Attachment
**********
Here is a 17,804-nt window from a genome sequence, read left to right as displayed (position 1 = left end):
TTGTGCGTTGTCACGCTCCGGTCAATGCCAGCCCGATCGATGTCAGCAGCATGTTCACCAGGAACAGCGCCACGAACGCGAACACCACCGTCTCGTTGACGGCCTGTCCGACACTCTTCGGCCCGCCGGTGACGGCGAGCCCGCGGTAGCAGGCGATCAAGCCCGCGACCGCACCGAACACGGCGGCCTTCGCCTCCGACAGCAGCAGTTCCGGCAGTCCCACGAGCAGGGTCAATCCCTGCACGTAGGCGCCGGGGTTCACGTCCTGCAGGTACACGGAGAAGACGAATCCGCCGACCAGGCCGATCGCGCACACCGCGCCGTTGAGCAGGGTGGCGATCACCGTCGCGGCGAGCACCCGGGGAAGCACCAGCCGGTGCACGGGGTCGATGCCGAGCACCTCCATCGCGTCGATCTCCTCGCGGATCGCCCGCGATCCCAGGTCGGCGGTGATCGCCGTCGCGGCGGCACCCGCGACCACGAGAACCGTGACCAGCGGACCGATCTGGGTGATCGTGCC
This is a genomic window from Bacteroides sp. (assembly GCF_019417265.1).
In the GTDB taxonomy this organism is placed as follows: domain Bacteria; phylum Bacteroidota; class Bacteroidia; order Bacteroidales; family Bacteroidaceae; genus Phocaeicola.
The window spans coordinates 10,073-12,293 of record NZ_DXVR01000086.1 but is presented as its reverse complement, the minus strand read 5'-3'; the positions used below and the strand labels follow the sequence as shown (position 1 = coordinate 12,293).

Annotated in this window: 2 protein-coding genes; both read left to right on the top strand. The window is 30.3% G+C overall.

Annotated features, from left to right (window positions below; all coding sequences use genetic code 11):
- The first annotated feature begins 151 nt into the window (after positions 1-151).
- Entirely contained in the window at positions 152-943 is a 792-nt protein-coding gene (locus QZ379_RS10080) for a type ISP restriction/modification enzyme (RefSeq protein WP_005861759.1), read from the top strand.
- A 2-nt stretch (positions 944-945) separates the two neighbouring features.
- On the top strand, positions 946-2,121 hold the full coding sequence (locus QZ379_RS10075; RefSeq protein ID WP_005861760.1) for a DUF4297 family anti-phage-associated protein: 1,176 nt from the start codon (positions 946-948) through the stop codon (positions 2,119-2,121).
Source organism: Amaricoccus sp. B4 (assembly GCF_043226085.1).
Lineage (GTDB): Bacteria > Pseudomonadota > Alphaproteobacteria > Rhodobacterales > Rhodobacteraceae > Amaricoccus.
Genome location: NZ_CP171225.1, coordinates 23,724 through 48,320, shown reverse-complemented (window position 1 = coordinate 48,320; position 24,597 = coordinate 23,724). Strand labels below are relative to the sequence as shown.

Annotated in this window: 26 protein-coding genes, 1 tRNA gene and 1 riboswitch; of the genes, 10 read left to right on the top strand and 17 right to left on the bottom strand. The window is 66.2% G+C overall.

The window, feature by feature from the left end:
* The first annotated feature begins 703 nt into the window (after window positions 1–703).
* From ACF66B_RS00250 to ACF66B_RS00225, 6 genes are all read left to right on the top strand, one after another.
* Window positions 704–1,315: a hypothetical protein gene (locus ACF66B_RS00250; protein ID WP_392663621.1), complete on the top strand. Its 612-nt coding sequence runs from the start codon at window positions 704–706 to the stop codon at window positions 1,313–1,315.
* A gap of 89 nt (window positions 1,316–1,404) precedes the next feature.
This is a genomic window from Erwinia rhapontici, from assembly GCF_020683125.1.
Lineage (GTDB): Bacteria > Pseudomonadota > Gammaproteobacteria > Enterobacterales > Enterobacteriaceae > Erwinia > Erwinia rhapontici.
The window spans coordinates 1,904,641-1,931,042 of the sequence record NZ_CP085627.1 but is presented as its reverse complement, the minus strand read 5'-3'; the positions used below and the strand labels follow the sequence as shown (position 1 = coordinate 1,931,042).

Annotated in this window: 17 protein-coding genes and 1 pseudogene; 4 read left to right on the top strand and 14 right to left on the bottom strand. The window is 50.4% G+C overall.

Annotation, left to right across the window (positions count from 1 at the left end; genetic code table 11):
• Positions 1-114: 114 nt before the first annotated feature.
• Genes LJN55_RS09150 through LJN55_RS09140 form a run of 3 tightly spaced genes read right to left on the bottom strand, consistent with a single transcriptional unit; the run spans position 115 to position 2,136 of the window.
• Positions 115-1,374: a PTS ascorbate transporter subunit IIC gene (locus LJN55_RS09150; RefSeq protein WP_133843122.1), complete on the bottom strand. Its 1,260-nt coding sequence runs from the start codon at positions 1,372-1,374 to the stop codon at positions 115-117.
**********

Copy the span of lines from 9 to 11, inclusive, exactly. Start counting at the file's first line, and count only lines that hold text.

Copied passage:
- Entirely contained in the window at positions 152-943 is a 792-nt protein-coding gene (locus QZ379_RS10080) for a type ISP restriction/modification enzyme (RefSeq protein WP_005861759.1), read from the top strand.
- A 2-nt stretch (positions 944-945) separates the two neighbouring features.
- On the top strand, positions 946-2,121 hold the full coding sequence (locus QZ379_RS10075; RefSeq protein ID WP_005861760.1) for a DUF4297 family anti-phage-associated protein: 1,176 nt from the start codon (positions 946-948) through the stop codon (positions 2,119-2,121).